Consider, for one example, Springdale, Utah (population somewhere just shy of 600), which sits on State Route 9 at the south entrance to Zion National Park. It is a town almost completely reliant on tourists trekking to Zion. And, yes. The residents there are worried.
Most who visit Zion to take in its stunning red rocks and breathtaking canyons — more than 4 million people went in 2017, making it the third most-visited park in the nation, behind only the Great Smoky Mountains and Grand Canyon national parks — roll northward through Springdale. They stay in the town's couple-dozen hotels and inns, and eat at its restaurants, explore the back country via Jeeps and helicopters, and hike the trails and canyons with experienced guides.
Every business owner, every front-desk worker, every housekeeper, every guide, and every local in town has a stake in the most recent shutdown, now the third-longest in history, and soon could become the longest ever.
"It's sad that there are a lot of families that work at the hotel, families that are reliant on that business and for us to have enough people visiting ... They need those hours," says Gillian Trammell, the guest services and group coordinator at the Desert Pearl Inn in Springdale. "But from the hotel's point of it, if our occupancy is really low, how can we afford to staff it? We're really lucky the owner of the Desert Pearl really does care about our employees. It hasn't impacted our staffing so much. But you never know. It is projected to be a very long shutdown, unfortunately."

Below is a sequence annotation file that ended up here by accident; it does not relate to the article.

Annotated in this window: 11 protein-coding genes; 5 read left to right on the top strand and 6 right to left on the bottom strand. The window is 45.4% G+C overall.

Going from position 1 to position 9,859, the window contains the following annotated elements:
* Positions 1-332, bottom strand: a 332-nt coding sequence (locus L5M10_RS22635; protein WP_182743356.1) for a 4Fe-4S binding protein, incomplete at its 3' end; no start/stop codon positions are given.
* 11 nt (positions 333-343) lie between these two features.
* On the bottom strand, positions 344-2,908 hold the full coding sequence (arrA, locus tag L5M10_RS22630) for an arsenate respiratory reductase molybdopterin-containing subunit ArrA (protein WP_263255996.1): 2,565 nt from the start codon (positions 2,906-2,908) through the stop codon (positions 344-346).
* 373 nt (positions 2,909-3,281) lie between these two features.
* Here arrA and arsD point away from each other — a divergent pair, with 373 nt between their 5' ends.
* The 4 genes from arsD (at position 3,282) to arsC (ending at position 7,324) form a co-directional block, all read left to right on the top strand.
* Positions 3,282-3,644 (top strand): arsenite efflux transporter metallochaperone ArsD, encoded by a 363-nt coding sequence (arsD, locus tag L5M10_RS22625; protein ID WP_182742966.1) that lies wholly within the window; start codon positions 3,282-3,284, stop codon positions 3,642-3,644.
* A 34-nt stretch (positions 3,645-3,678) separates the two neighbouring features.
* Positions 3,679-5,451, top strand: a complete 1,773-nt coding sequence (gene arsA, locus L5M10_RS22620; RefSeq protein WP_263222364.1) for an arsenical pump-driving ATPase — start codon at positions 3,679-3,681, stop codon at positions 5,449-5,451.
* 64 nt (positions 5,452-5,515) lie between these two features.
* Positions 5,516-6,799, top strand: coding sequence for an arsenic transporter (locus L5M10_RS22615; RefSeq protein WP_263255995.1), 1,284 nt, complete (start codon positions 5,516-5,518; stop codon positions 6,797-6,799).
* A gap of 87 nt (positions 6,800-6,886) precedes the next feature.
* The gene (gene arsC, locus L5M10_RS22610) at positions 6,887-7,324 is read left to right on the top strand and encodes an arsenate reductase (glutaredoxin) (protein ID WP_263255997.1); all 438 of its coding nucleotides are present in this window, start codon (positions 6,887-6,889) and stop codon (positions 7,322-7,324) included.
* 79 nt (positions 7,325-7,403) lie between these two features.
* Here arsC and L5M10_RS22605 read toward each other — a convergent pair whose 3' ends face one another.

This is the slow season for Zion, but Trammell — and you'd have to guess others in other businesses in Springdale — is fielding calls from potential visitors about how the shutdown is affecting the park. If things are bad, simply put, they don't want to come. Reservations already have been canceled. Business is down. It may not be the worst case yet. But it soon could be.
"If tourists don't come, that affects our budget," Springdale mayor Stan Smith told the Deseret News in Salt Lake City, pointing out that business taxes fuel the city's $5 million budget. "Where do I start cutting?"
Zion, luckily, is still open, unlike some parks across the nation. (On Jan. 2, campsites at Joshua Tree National Park closed because toilets reached capacity.) That's because several local entities — including the nearby city of St. George, Washington County, the Utah Department of Tourism and the Zion National Park Forever Project — have chipped in to provide money for some basic services.
But Zion during this shutdown isn't at its best. The park's popular shuttle buses, as of Jan. 5, are not running. And future funding for even limited services, despite an unprecedented move from NPS to unlock some money collected from entrance fees, is far from guaranteed, and controversial.
Theresa Pierno, president and CEO for National Parks Conservation Association released a statement on Jan. 6 in response to the NPS decision to release funds:
"National parks were already struggling before this government shutdown, operating with fewer staff and smaller budgets to sustain our parks. Rather than giving parks the funding they need, the president proposed slashing the parks' budget, which would have cut thousands of ranger positions. Now he wants to pilfer from entrance fees, depleting these badly needed resources to the point of wiping them out entirely."